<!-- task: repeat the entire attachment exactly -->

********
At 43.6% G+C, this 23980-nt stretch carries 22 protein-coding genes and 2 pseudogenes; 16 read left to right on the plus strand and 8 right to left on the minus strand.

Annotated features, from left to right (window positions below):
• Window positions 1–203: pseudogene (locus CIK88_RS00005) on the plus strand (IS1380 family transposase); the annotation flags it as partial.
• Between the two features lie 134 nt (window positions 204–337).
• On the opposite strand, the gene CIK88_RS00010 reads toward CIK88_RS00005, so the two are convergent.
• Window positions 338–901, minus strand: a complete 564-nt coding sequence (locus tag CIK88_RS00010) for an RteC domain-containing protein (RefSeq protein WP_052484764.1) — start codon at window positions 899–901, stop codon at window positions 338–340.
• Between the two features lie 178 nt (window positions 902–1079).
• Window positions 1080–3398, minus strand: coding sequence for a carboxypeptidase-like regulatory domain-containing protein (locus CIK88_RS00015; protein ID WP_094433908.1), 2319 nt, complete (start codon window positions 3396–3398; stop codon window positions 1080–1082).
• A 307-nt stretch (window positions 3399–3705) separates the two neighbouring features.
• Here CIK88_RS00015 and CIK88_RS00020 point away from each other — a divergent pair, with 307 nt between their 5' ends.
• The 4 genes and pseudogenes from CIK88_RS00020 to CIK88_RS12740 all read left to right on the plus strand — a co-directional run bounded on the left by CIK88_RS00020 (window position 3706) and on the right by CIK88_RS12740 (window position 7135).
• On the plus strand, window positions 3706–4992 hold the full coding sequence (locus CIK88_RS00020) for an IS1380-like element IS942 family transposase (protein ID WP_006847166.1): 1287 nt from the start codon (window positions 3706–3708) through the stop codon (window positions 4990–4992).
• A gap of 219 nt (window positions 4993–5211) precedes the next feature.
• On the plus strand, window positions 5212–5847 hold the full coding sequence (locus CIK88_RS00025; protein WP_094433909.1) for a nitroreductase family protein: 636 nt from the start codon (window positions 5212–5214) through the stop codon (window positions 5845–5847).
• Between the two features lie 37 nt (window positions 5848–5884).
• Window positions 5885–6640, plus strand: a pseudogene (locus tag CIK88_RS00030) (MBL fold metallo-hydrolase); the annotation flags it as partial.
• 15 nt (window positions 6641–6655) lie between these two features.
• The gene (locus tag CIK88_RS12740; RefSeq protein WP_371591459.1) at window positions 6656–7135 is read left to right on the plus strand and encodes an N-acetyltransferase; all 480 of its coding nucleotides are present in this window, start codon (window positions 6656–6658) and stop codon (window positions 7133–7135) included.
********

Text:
At 43.6% G+C, this 23980-nt stretch carries 22 protein-coding genes and 2 pseudogenes; 16 read left to right on the plus strand and 8 right to left on the minus strand.

Annotated features, from left to right (window positions below):
• Window positions 1–203: pseudogene (locus CIK88_RS00005) on the plus strand (IS1380 family transposase); the annotation flags it as partial.
• Between the two features lie 134 nt (window positions 204–337).
• On the opposite strand, the gene CIK88_RS00010 reads toward CIK88_RS00005, so the two are convergent.
• Window positions 338–901, minus strand: a complete 564-nt coding sequence (locus tag CIK88_RS00010) for an RteC domain-containing protein (RefSeq protein WP_052484764.1) — start codon at window positions 899–901, stop codon at window positions 338–340.
• Between the two features lie 178 nt (window positions 902–1079).
• Window positions 1080–3398, minus strand: coding sequence for a carboxypeptidase-like regulatory domain-containing protein (locus CIK88_RS00015; protein ID WP_094433908.1), 2319 nt, complete (start codon window positions 3396–3398; stop codon window positions 1080–1082).
• A 307-nt stretch (window positions 3399–3705) separates the two neighbouring features.
• Here CIK88_RS00015 and CIK88_RS00020 point away from each other — a divergent pair, with 307 nt between their 5' ends.
• The 4 genes and pseudogenes from CIK88_RS00020 to CIK88_RS12740 all read left to right on the plus strand — a co-directional run bounded on the left by CIK88_RS00020 (window position 3706) and on the right by CIK88_RS12740 (window position 7135).
• On the plus strand, window positions 3706–4992 hold the full coding sequence (locus CIK88_RS00020) for an IS1380-like element IS942 family transposase (protein ID WP_006847166.1): 1287 nt from the start codon (window positions 3706–3708) through the stop codon (window positions 4990–4992).
• A gap of 219 nt (window positions 4993–5211) precedes the next feature.
• On the plus strand, window positions 5212–5847 hold the full coding sequence (locus CIK88_RS00025; protein WP_094433909.1) for a nitroreductase family protein: 636 nt from the start codon (window positions 5212–5214) through the stop codon (window positions 5845–5847).
• Between the two features lie 37 nt (window positions 5848–5884).
• Window positions 5885–6640, plus strand: a pseudogene (locus tag CIK88_RS00030) (MBL fold metallo-hydrolase); the annotation flags it as partial.
• 15 nt (window positions 6641–6655) lie between these two features.
• The gene (locus tag CIK88_RS12740; RefSeq protein WP_371591459.1) at window positions 6656–7135 is read left to right on the plus strand and encodes an N-acetyltransferase; all 480 of its coding nucleotides are present in this window, start codon (window positions 6656–6658) and stop codon (window positions 7133–7135) included.